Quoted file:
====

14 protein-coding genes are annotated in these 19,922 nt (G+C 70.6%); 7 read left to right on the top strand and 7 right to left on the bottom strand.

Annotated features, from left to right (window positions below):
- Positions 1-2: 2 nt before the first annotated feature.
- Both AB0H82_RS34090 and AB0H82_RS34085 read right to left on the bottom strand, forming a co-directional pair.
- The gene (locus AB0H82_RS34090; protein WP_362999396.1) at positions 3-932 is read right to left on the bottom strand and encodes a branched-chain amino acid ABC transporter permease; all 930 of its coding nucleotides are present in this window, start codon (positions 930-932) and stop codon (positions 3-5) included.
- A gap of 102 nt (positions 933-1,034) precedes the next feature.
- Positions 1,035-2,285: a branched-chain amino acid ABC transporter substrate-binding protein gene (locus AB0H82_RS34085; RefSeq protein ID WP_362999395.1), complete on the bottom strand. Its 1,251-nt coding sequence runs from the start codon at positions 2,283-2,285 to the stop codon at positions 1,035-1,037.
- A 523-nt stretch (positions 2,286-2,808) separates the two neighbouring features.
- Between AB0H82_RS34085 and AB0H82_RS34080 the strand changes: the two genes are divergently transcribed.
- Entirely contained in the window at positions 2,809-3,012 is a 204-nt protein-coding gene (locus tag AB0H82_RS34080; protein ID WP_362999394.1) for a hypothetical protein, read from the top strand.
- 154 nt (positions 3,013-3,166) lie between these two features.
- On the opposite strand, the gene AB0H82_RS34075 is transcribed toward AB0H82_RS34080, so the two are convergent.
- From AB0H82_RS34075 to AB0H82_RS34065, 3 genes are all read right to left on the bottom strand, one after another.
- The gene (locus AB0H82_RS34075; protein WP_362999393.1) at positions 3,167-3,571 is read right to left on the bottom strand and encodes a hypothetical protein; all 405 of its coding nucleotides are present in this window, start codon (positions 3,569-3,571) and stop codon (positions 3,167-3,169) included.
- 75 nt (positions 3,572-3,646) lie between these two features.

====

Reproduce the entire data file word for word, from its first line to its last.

14 protein-coding genes are annotated in these 19,922 nt (G+C 70.6%); 7 read left to right on the top strand and 7 right to left on the bottom strand.

Annotated features, from left to right (window positions below):
- Positions 1-2: 2 nt before the first annotated feature.
- Both AB0H82_RS34090 and AB0H82_RS34085 read right to left on the bottom strand, forming a co-directional pair.
- The gene (locus AB0H82_RS34090; protein WP_362999396.1) at positions 3-932 is read right to left on the bottom strand and encodes a branched-chain amino acid ABC transporter permease; all 930 of its coding nucleotides are present in this window, start codon (positions 930-932) and stop codon (positions 3-5) included.
- A gap of 102 nt (positions 933-1,034) precedes the next feature.
- Positions 1,035-2,285: a branched-chain amino acid ABC transporter substrate-binding protein gene (locus AB0H82_RS34085; RefSeq protein ID WP_362999395.1), complete on the bottom strand. Its 1,251-nt coding sequence runs from the start codon at positions 2,283-2,285 to the stop codon at positions 1,035-1,037.
- A 523-nt stretch (positions 2,286-2,808) separates the two neighbouring features.
- Between AB0H82_RS34085 and AB0H82_RS34080 the strand changes: the two genes are divergently transcribed.
- Entirely contained in the window at positions 2,809-3,012 is a 204-nt protein-coding gene (locus tag AB0H82_RS34080; protein ID WP_362999394.1) for a hypothetical protein, read from the top strand.
- 154 nt (positions 3,013-3,166) lie between these two features.
- On the opposite strand, the gene AB0H82_RS34075 is transcribed toward AB0H82_RS34080, so the two are convergent.
- From AB0H82_RS34075 to AB0H82_RS34065, 3 genes are all read right to left on the bottom strand, one after another.
- The gene (locus AB0H82_RS34075; protein WP_362999393.1) at positions 3,167-3,571 is read right to left on the bottom strand and encodes a hypothetical protein; all 405 of its coding nucleotides are present in this window, start codon (positions 3,569-3,571) and stop codon (positions 3,167-3,169) included.
- 75 nt (positions 3,572-3,646) lie between these two features.